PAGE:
Marvin Scott

Civil rights attorney S. Lee Merritt (pictured, center-left) speaking to a crowd of protesters outside of the Collin County Jail, where Marvin Scott III was booked on the night of his death. 

Almost one month after the firing of seven detention officers in connection to Marvin Scott III’s death, the Collin County Sheriff’s Office announced in a Tuesday press release that one of these officers successfully appealed their termination and got reinstated.

While five other officers also reportedly appealed their terminations, the results and statuses of their respective civil-service appeals processes are unclear at this time.

“Sheriff [Jim] Skinner terminated these detention officers’ employment following the Sheriff’s Office’s internal affairs investigation, which concluded that the officers violated well-established Sheriff’s Office policies and procedures,” the statement said. “Sheriff Skinner disagrees with this decision and is considering his options before the full Civil Service Commission.”

The identity of the officer has not been released.

This announcement was made amid calls for the arrests of all seven officers and increased transparency from the Sheriff’s Office. Last week, Scott’s family and the Collin County chapter of the National Association for the Advancement of Colored People (NAACP), the oldest civil rights organization in the United States, met with Collin County District Attorney personnel at the Collin County Courthouse, where a subsequent press conference with the family was scheduled.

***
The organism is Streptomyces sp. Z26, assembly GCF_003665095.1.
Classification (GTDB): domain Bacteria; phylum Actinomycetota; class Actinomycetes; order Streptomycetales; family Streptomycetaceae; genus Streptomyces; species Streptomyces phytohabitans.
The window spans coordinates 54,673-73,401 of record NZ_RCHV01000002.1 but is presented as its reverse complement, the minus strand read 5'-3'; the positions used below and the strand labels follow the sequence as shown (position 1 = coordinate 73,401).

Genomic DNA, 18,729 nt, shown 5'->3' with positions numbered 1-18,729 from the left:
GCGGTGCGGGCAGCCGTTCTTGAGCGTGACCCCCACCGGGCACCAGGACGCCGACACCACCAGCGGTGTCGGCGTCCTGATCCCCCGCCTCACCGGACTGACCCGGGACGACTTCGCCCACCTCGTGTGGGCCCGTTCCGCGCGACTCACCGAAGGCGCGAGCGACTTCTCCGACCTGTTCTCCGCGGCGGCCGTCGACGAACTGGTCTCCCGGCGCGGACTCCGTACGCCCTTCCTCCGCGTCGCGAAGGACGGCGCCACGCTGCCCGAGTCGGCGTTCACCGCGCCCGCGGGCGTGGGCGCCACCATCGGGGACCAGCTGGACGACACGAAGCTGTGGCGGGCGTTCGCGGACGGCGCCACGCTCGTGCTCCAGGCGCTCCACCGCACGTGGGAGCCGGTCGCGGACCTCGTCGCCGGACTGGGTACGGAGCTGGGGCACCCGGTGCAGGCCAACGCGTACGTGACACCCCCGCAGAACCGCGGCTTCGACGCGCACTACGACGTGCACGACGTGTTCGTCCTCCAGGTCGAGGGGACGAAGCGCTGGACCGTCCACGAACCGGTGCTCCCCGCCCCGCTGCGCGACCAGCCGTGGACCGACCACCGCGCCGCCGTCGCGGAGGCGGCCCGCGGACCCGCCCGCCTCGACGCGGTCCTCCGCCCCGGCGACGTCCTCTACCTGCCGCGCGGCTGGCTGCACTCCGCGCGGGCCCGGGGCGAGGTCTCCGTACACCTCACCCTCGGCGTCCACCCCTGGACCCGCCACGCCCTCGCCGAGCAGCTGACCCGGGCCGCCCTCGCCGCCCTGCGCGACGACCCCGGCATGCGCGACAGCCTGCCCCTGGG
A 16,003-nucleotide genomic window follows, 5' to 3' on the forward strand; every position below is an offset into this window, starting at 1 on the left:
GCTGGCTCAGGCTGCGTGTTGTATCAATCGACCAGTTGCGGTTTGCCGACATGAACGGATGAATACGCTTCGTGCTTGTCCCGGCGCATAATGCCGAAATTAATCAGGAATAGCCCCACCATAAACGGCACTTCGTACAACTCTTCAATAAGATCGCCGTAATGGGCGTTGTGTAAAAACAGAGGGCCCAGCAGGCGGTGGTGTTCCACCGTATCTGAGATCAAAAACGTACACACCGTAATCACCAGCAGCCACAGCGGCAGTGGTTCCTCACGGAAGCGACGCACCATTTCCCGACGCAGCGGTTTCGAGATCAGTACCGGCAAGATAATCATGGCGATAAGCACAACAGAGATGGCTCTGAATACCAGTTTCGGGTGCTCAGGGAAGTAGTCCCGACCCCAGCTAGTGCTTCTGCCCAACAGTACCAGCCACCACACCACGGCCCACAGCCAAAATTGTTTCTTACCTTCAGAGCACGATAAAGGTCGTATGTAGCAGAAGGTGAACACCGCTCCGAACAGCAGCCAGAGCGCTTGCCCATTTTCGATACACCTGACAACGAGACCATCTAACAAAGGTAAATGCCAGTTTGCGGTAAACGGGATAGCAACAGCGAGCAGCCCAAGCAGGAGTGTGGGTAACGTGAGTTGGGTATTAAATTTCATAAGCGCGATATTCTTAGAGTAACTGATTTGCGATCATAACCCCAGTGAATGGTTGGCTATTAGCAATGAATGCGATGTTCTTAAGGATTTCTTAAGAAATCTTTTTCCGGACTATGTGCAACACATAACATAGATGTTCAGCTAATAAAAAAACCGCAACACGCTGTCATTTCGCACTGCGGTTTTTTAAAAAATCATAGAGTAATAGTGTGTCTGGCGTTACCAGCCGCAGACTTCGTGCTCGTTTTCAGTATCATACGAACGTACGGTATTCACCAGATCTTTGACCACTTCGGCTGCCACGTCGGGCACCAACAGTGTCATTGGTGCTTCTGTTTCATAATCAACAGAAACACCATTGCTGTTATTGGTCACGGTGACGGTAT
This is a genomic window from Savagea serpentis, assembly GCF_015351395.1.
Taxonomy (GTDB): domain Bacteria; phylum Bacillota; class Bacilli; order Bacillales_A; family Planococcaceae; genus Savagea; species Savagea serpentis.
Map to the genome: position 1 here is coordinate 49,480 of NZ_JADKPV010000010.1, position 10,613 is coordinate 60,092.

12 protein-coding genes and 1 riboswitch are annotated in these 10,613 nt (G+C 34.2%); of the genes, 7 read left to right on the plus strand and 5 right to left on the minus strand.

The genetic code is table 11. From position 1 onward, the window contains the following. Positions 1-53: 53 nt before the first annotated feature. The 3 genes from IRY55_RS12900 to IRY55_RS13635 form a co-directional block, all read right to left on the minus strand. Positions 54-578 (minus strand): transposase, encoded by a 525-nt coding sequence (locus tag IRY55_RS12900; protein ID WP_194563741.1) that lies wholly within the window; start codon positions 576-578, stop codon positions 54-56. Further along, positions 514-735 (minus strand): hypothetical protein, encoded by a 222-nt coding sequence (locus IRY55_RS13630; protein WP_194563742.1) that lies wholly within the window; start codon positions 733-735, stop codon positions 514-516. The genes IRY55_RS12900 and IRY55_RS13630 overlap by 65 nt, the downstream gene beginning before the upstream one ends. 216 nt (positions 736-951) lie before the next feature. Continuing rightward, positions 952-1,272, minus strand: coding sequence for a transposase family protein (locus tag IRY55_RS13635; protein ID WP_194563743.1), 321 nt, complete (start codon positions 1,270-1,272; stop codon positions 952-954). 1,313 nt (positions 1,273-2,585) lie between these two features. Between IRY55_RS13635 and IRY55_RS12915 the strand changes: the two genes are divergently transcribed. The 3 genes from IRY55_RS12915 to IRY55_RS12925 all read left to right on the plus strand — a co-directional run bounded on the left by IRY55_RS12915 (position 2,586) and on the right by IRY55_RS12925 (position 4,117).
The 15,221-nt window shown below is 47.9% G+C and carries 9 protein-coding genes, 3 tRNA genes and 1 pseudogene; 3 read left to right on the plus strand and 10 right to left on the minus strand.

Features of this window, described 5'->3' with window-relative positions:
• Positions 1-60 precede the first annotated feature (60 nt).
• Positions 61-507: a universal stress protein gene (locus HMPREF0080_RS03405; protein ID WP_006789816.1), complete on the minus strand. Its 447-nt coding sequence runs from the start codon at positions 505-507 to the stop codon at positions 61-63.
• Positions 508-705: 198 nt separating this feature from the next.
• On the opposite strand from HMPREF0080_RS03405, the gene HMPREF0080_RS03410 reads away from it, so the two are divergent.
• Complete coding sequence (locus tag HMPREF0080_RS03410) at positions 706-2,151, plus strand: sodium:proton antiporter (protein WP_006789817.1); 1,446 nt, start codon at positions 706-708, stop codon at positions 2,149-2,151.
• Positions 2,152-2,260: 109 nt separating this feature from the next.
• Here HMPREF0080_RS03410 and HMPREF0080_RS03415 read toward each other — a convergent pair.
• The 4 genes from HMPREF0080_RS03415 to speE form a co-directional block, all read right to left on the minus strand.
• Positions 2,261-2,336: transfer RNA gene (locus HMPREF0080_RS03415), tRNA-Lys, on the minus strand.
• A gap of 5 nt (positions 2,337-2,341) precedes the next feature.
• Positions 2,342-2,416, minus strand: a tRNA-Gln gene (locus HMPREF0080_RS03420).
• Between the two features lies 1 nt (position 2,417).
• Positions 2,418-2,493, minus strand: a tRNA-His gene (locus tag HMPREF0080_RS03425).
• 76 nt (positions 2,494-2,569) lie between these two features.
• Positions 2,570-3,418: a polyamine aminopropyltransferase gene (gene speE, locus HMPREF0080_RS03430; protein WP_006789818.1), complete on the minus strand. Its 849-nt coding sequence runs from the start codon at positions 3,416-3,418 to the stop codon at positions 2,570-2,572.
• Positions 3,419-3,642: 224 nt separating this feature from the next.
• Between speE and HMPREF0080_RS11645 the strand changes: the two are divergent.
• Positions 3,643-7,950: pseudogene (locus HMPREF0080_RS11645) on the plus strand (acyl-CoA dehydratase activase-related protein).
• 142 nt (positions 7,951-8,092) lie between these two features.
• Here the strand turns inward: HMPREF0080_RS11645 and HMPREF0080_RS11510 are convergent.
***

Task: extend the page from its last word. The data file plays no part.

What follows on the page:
“We still have no body cam, no video tape, nothing,” said Collin County NAACP President June Jenkins at the conference. “You ask the family to give you time to allow the process to work. You assured us of transparency and a fair process. We watch around the country as other Black men are murdered by officers. Body cams and videos are released within 35 hours, so 35 days is not acceptable.”

Scott, who was reportedly schizophrenic, was arrested in Allen on March 14 for possession of less than two ounces of marijuana, a Class B misdemeanor. After being admitted and discharged from Texas Presbyterian Hospital in Allen, he was booked in the Collin County Detention Center, where Skinner said he “exhibited some strange behavior” while in custody.

Officers reportedly tied him to a restraint bed, maced him and fastened a spit mask on his face. After being unresponsive, officers rushed him to Baylor Scott and White Medical Center in McKinney, where he was pronounced dead.

Star Local Media reached out to the Scott family’s attorney, civil rights lawyer S. Lee Merritt, for comment regarding the officer’s reinstatement and has not yet heard back.

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